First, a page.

Nick King's Blog

I've done some pretty cool things, but nothing's as cool as creating our family

Travelling with toddlers, that’s a whole twitter feed of its own isn’t it? I’ll try and condense the story as much as possible!

We travelled home from our holiday yesterday. Three and a half hours on a plane with 3 year old and 7 year old.  It's the bit of any holiday I dread, the embarrassment potential is off the scale, as are the chances of meltdowns, tantrums and toilet emergencies.  

And that's just from J!

Yesterday was no exception.  

Arriving at our Spanish airport check in at 5.30am, we join one of three queues, all leading to Ryanair desks serving their three early morning flights.   The flights are headed to three quite different destinations.  Bergamo in northern Italy, Norköpping in Sweden and Bournemouth, one of our local airports on the south coast of England.

The progress of two of the three queues suddenly comes to a halt as two of the three check in operators disappear from their posts to, apparently, start lugging over-sized bags full of skis to goodness knows where.

As confusing reigns each of the groups of travellers begins to conform to stereotype. Stoic, glowing, healthy looking Swedes, with immaculately, yet funkily dressed blonde children abounding.  Exciteable Italians beginning to jostle as they realise their flight is the first due to leave and purse lipped Britons, initially standing aside but then stepping in to organise other Europeans into vaguely fair queuing system. Proves to me that we really are so much better at it than everyone else.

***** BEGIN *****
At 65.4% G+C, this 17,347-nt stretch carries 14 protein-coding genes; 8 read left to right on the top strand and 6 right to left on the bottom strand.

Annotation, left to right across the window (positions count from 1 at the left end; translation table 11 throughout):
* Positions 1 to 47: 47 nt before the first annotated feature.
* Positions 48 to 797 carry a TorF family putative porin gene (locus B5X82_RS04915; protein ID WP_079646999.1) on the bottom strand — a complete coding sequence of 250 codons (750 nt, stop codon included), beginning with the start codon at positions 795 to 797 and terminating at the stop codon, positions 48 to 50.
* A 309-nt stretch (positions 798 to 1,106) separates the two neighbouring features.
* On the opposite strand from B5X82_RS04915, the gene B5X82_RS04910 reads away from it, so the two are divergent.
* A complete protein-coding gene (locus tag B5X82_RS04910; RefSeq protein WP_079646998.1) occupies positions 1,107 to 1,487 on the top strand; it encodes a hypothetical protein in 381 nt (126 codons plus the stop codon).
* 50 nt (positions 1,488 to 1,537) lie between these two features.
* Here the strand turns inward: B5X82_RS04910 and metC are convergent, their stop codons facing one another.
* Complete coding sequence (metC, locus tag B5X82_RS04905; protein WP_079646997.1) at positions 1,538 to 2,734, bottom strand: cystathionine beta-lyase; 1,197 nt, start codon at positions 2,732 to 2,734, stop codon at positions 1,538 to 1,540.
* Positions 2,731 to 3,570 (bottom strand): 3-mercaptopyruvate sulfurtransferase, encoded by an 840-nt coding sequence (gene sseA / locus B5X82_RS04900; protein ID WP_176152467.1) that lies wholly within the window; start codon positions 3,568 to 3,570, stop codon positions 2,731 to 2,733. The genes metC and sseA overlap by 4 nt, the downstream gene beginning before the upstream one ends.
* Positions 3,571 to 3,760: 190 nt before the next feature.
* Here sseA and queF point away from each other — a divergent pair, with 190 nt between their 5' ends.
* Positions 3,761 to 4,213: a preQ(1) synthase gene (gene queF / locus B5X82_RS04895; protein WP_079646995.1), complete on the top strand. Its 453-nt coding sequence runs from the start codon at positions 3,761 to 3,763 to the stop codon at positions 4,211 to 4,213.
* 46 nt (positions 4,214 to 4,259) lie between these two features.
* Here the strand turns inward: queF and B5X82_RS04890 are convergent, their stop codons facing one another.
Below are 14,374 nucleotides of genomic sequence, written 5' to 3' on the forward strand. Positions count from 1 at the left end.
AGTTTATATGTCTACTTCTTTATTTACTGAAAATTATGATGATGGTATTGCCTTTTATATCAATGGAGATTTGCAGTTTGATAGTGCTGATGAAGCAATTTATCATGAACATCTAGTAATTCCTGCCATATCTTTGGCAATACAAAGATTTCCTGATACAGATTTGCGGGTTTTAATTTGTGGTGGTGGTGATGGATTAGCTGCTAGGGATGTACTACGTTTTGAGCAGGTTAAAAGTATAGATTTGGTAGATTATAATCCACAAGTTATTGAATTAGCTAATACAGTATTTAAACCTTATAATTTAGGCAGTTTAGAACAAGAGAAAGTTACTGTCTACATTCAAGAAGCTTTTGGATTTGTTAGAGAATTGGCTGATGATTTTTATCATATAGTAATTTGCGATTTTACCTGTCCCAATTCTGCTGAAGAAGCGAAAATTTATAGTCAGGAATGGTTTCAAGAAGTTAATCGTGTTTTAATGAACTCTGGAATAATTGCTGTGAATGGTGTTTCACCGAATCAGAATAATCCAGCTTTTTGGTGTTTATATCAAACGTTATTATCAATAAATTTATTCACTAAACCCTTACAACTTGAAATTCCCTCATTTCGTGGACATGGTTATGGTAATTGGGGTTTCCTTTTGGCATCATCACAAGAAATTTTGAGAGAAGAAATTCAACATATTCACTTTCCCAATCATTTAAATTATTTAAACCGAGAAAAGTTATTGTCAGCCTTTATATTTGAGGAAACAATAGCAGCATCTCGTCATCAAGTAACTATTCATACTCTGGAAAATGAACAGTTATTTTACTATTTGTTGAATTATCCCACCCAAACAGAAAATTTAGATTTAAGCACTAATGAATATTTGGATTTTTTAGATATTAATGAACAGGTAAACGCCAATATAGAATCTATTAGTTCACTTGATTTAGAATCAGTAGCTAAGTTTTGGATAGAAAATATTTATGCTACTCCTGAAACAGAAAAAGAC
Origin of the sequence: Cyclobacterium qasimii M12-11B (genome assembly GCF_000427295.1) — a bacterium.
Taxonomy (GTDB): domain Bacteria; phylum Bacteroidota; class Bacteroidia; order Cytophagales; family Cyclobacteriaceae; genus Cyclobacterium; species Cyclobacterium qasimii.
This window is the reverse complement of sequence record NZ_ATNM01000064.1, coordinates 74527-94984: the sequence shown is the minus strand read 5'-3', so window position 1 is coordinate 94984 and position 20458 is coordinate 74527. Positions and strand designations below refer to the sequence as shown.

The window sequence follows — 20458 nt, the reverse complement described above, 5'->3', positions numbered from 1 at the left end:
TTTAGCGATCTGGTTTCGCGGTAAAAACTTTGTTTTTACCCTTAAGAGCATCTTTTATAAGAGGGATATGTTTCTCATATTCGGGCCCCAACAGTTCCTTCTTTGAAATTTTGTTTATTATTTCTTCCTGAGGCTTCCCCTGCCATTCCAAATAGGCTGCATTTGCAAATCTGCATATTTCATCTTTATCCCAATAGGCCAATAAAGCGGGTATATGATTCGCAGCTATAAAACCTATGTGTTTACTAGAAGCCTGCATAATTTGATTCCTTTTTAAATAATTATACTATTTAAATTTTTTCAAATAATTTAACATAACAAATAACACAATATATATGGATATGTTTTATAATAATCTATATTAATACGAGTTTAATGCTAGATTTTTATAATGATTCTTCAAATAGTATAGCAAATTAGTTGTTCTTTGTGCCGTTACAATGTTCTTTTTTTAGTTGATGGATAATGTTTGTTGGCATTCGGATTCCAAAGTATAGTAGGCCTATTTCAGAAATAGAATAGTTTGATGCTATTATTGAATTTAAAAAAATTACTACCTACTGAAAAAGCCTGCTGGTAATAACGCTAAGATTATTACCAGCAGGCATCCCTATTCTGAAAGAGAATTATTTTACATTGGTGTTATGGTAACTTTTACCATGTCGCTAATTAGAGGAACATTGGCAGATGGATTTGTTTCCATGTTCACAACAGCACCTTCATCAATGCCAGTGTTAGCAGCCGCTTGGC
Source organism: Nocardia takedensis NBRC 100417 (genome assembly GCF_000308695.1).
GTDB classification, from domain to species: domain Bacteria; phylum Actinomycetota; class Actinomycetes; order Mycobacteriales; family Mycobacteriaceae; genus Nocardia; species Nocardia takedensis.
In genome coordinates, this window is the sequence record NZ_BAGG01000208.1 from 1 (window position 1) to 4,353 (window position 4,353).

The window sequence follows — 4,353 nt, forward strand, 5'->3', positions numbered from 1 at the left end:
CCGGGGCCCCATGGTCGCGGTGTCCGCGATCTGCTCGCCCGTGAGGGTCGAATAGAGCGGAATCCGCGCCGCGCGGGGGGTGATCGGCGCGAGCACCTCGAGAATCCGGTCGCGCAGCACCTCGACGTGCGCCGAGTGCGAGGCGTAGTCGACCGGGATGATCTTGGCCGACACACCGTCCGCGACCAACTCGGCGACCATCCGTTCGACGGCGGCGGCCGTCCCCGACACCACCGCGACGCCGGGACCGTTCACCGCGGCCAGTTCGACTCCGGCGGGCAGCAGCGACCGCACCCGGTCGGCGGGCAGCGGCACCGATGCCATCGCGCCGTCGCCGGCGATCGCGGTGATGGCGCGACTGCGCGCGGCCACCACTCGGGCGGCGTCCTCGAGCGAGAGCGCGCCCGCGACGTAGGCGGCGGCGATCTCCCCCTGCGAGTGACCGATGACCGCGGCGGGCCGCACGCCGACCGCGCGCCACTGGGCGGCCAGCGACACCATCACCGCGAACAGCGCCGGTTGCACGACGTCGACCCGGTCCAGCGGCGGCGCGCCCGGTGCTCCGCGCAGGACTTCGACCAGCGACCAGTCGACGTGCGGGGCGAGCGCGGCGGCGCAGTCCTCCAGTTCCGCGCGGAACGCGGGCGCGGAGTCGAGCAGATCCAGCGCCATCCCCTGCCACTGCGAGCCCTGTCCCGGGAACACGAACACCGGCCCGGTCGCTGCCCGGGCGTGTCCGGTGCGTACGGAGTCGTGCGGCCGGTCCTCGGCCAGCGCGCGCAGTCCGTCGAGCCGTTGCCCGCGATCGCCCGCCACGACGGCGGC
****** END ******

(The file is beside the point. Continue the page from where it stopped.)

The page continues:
Sadly same cannot be said for my ability to prepare for this kind of delay. 

Behind us in the queue are a glowing Swedish family.  They start sharing healthy fruit snacks and yoghurt to their blonde, stunning children.  3yo sidles up to slightly taller Swedish child and stands, starring, creepy stalker like at her, watching the pieces of fruit being transferred from sparkling tupperware to her mouth full of bright white teeth.

Embarrassed I call children back and hand out the only food I can find, some of the free boiled sweets I collected from our hotel reception out of boredom during our extra long check out procedure.  Sadly conforming to another European stereotype.

 

Finally we get on plane.  I’m in my usual panicked state, trying to dump bags overhead while accommodating demands, from children: “Can I have my iPod/comic/teddy!"

Unusually, our Ryanair flight has allocated seating. Helpful with and, I suspect, largely because of the large number of, children.  Finally everyone is in their seats.  With the exception of one poor chap.  He wanders forlornly up and down the aisle.  Confused cabin crew run around trying to check where there might be a spare seat.  There are none.

The remaining unseated passenger looks around, with the sad, lost, lonely face of the person left out at the end of a round of musical chairs.  

 

Lonely unseated traveller is finally seated thanks to kindly mother agreeing to have child on her lap.  We take off and I look lovingly at my silent and seemingly well behaved children, seated at either side.